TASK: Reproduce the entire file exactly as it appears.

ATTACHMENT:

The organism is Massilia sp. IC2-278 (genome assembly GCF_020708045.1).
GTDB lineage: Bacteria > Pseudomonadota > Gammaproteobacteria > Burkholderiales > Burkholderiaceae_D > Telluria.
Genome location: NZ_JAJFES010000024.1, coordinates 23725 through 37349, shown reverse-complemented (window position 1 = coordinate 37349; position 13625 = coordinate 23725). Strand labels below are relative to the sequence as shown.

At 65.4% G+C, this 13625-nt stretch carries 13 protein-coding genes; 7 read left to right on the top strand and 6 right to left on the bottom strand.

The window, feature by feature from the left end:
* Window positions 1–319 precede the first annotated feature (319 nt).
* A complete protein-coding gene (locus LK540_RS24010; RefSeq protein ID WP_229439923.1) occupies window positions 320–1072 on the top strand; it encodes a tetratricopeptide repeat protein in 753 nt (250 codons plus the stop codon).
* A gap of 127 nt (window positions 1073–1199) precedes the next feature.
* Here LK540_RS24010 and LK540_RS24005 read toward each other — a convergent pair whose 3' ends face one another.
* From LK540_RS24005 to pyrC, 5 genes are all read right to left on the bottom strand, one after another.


The organism is Massilia sp. IC2-278 (genome assembly GCF_020708045.1).
GTDB lineage: Bacteria > Pseudomonadota > Gammaproteobacteria > Burkholderiales > Burkholderiaceae_D > Telluria.
Genome location: NZ_JAJFES010000024.1, coordinates 23725 through 37349, shown reverse-complemented (window position 1 = coordinate 37349; position 13625 = coordinate 23725). Strand labels below are relative to the sequence as shown.

At 65.4% G+C, this 13625-nt stretch carries 13 protein-coding genes; 7 read left to right on the top strand and 6 right to left on the bottom strand.

The window, feature by feature from the left end:
* Window positions 1–319 precede the first annotated feature (319 nt).
* A complete protein-coding gene (locus LK540_RS24010; RefSeq protein ID WP_229439923.1) occupies window positions 320–1072 on the top strand; it encodes a tetratricopeptide repeat protein in 753 nt (250 codons plus the stop codon).
* A gap of 127 nt (window positions 1073–1199) precedes the next feature.
* Here LK540_RS24010 and LK540_RS24005 read toward each other — a convergent pair whose 3' ends face one another.
* From LK540_RS24005 to pyrC, 5 genes are all read right to left on the bottom strand, one after another.